He owns a culture-forward cocktail bar which opened its doors less than a year before Covid-19 hit.

During the circuit breaker and in Phase 2, when dining in at F&B outlets were not allowed in Singapore, and many bars and restaurants were struggling to survive amid Covid-19 restrictions, he decided to rally his team to give back to the community.

Yugnes Susela, founder of The Elephant Room, tells The Pride in a video: “When we were going through circuit breaker, one thing I realised was that the dormitories were locked up and the migrant workers couldn’t leave.”

As Hari Raya was approaching, the team wanted to do something for the migrant workers as a gesture of appreciation. They bought Milo packet drinks and pineapple tarts and delivered them to the dormitories.

He says: “These guys built this bar. In this period of time, we need to give back to society, especially to these people who build our nation.”

“That felt very good, not only for me, but for the whole team.”

Situated in the Keong Saik Road nightlife enclave, The Elephant Room draws its inspiration from the sights, sounds and flavours of Singapore’s Little India.

Susela says that it wasn’t easy keeping the bar afloat, and told his team the harsh truth right from the get-go: “I told them that businesses are going to close down, some people will go out of jobs, people are not going to buy our food and drinks.”

“We made everyone realise the most important thing right now is to stay alive. And I told them, my goal is that at the end of the month, they are still surviving.”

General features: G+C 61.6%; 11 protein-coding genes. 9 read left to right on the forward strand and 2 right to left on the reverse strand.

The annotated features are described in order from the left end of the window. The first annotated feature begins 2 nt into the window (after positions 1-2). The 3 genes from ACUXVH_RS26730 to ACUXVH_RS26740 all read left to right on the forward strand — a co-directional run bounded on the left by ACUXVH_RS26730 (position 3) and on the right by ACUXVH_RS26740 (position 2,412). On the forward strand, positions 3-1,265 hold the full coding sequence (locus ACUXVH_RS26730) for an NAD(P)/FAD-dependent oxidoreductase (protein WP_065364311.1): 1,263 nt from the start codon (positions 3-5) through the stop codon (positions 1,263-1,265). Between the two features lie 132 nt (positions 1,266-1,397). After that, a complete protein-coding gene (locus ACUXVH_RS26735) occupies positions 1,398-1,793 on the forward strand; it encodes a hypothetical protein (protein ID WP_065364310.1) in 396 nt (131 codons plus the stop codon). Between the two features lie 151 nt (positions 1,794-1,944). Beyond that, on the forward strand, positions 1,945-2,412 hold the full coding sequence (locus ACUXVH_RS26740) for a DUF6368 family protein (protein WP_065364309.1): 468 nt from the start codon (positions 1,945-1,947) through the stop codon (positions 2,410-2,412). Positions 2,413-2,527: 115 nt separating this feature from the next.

Adapting to survive

The Elephant Room had to adapt quickly in order to survive, building an e-commerce platform with an easily accessible ordering system. Susela even roped in a team member’s father, a Grab driver who wasn’t getting enough rides, to help with deliveries, which allowed him to earn some extra income.

Susela treats his team like family, and his customers like extended family.

He says that on top of the usual food delivery, The Elephant Room made chocolates and welcome drinks and gave it to customers complimentary with their orders.

He adds that they also regularly check in with their customers: “We ask them ‘how are you coping in this current period? Do you need anything from us?’ We kept that conversation going and a lot of our customers were really touched by that.”

Even though things continue to look bleak for the F&B industry in Phase 3 and beyond, Susela says that it is important to be realistic and communicate closely with his team, allowing them to have a sense of belonging.

“If you are able to make your team members think that this business is not only mine, but yours, things will change,” he says.

“You can be a part-timer coming in here and work four hours a day. But if you feel a bit of ownership, that four hours is golden for everyone.”

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